When they bought the house, large ficus trees dominated the front and back, with two palm trees in front and birds of paradise, a red camellia, daylilies, alstroemerias and grass in the rear. The ficus trees provided heavy shade but limited what the couple could grow in their garden. The trees also are notorious for having invasive root systems that can damage plumbing and sewer lines.

“We removed almost all the landscaping, especially the ficus and palm trees, and brought in rock,” Johannesen said.

“The red camellia was the only thing we kept,” Long said, though the alstroemerias continued to spread despite repeated removal efforts. After making peace with the invasive flowers, the couple say they now enjoy the pops of contrasting color the blooms offer amid predominantly green succulents.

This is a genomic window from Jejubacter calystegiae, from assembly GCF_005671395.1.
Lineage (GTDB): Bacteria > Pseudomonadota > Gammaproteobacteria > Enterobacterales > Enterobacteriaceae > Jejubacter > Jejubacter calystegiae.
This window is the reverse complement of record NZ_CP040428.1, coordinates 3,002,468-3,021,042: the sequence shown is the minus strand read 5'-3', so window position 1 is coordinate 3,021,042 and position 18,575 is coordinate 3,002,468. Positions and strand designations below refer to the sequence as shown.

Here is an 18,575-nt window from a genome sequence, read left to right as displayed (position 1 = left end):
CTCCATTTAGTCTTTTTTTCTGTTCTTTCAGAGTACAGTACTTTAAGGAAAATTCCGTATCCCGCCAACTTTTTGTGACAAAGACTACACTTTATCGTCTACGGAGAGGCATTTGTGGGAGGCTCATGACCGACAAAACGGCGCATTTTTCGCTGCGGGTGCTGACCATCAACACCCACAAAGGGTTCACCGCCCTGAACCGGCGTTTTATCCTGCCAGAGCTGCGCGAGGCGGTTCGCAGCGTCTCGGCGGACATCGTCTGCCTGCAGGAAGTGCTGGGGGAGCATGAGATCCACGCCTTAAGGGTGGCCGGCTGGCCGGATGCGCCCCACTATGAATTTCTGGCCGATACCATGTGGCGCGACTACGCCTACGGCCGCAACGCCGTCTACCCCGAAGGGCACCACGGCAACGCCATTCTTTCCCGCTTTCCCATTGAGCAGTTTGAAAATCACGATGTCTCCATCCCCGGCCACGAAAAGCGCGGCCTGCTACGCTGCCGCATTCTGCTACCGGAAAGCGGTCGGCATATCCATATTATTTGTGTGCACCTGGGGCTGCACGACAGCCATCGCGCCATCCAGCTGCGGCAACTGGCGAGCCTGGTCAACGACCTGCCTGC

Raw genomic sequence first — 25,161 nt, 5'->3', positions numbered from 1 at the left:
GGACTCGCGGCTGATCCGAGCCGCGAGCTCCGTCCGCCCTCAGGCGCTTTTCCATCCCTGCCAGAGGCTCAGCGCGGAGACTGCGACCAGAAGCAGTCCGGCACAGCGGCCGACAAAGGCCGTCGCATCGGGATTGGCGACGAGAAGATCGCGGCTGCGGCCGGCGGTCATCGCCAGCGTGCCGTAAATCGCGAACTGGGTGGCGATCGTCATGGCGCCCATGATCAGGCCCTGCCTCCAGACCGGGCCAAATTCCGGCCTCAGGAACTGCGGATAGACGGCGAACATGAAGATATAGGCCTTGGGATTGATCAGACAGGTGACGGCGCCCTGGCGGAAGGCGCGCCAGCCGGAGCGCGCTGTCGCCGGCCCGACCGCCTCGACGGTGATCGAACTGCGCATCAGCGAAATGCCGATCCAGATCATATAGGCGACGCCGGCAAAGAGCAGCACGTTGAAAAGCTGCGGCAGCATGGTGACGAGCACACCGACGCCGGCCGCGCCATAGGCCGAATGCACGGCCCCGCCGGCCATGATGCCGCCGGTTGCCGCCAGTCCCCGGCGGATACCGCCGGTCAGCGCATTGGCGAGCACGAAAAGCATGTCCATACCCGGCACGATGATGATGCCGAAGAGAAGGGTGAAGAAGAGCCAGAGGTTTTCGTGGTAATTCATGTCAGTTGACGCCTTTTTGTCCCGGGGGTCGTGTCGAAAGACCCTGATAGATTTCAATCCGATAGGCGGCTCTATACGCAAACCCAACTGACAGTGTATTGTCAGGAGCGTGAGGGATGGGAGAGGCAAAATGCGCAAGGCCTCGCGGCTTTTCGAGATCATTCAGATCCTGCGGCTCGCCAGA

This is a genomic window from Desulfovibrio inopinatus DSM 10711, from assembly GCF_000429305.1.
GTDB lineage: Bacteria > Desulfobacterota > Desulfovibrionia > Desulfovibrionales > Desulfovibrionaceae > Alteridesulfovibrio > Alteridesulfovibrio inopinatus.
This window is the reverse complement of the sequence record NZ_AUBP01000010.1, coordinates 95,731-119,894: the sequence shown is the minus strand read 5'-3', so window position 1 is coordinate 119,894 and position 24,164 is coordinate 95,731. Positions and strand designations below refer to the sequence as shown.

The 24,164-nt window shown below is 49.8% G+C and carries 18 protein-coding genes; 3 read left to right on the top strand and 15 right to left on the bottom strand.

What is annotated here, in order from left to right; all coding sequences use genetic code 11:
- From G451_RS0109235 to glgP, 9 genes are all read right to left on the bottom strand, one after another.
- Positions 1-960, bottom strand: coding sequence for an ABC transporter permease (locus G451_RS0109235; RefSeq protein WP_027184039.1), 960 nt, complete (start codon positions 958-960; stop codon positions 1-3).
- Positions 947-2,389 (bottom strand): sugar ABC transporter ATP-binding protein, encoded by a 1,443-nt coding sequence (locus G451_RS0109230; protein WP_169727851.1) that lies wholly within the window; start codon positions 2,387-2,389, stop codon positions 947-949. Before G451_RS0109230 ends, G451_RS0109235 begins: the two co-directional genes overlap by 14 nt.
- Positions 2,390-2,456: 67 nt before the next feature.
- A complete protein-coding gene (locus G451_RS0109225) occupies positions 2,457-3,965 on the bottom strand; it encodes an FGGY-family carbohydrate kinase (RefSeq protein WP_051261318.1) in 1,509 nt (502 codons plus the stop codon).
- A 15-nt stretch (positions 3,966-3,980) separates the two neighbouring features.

Johannesen, an antiques dealer, had greatly enjoyed gardening at his previous home in North Park and was eager to take on a fresh challenge. Long, who retired from a career as a nursing manager after the COVID-19 pandemic hit, was new to gardening but had grown up in a Missouri farming community in a family that treasured its abundant vegetable gardens.

Plunging into gardening and embracing its calming effects and creative inspiration, Long decided to improve her knowledge by joining horticultural organizations, including the Mission Hills Garden Club, where she’s now leaving her post as president.

“Gardening brings me back to my roots,” she said. “I grew up in a family with hands in the dirt. It brings me full circle.”